In a decision published last Friday, the Arizona Court of Appeals noted that Arizona law is structured so that while state and local workers pay no income tax on the portion they are required to contribute to government retirement plans, federal workers – some 40,000 of them – have not been accorded the same favorable treatment, according to the Arizona Tribune.
And if the request for class action is approved, the state could be looking at repayments of about $100 million, covering taxes paid since 1990.
When state and local government workers make mandatory contributions to their retirement systems, those contributions are made on a pre-tax basis, much as most 401(k) salary deferrals are handled. However, there is no similar system for most other workers in Arizona, according to the report.
According to the Arizona Department of Revenue, in 1994 the Arizona Court of Appeals held that the state’s statutory scheme was unconstitutional because it violated the intergovernmental tax immunity doctrine, which bars states from discriminating in how they tax federal employees. In response, the DOR offered federal workers in the state the option to subtract those contributions from Arizona taxable income, but warned that if the DOR prevailed in its action, they could be subject to potential audit (see http://www.revenue.state.az.us/taxnews/0303news.pdf ).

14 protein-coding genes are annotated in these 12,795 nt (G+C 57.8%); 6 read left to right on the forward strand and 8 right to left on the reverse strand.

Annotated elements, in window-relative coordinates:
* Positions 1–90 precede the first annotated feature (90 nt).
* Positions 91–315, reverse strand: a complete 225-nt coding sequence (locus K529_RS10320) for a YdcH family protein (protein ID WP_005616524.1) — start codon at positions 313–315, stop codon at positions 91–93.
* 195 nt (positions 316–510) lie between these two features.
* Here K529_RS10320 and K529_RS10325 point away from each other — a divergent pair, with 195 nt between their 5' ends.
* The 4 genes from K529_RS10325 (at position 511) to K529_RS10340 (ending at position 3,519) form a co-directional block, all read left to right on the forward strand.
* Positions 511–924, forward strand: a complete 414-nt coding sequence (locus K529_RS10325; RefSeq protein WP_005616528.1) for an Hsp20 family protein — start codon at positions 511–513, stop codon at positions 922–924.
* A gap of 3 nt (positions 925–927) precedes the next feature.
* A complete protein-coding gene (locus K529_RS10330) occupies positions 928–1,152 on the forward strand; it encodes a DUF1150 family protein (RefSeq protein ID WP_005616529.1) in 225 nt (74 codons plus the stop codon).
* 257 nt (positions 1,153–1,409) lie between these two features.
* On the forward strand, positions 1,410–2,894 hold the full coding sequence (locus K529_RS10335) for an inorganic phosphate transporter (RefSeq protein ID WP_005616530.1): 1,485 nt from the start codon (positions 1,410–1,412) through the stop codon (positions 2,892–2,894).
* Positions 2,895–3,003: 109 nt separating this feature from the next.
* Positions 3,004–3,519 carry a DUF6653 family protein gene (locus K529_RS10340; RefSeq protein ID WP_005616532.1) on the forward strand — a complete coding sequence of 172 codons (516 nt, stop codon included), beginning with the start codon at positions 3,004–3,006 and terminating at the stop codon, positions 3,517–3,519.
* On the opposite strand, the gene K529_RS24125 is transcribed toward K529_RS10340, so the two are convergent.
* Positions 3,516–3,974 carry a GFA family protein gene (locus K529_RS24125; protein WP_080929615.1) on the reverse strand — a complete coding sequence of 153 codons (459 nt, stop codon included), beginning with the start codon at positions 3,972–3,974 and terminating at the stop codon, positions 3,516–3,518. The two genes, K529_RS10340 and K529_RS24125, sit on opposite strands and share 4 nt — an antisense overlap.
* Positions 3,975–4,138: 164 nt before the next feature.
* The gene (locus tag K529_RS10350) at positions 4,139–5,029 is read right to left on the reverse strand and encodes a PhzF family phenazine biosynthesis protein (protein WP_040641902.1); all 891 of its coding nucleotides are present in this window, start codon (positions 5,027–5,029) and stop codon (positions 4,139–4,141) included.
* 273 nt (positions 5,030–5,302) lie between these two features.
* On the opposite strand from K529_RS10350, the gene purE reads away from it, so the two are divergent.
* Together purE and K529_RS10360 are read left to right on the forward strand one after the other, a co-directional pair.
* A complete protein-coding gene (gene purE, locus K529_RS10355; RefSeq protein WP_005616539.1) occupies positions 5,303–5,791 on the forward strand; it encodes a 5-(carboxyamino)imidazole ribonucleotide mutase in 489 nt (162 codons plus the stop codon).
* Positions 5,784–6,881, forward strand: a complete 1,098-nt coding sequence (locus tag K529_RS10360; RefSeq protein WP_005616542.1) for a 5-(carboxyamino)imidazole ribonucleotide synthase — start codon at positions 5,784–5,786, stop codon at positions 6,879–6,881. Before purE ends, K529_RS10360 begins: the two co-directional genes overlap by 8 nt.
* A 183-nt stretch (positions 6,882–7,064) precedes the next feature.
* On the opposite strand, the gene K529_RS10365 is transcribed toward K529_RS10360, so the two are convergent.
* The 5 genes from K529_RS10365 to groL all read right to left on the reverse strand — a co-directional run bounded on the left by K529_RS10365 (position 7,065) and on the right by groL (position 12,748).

However, in the recent ruling, Judge Cecil Patterson Jr. wrote for a unanimous court in noting, “Arizona has chosen to design its individual income taxing scheme in a way that includes federal employees’ mandatory retirement contributions in their Arizona gross incomes, but excludes from Arizona gross income the corresponding mandatory retirement contributions of state and local employees.”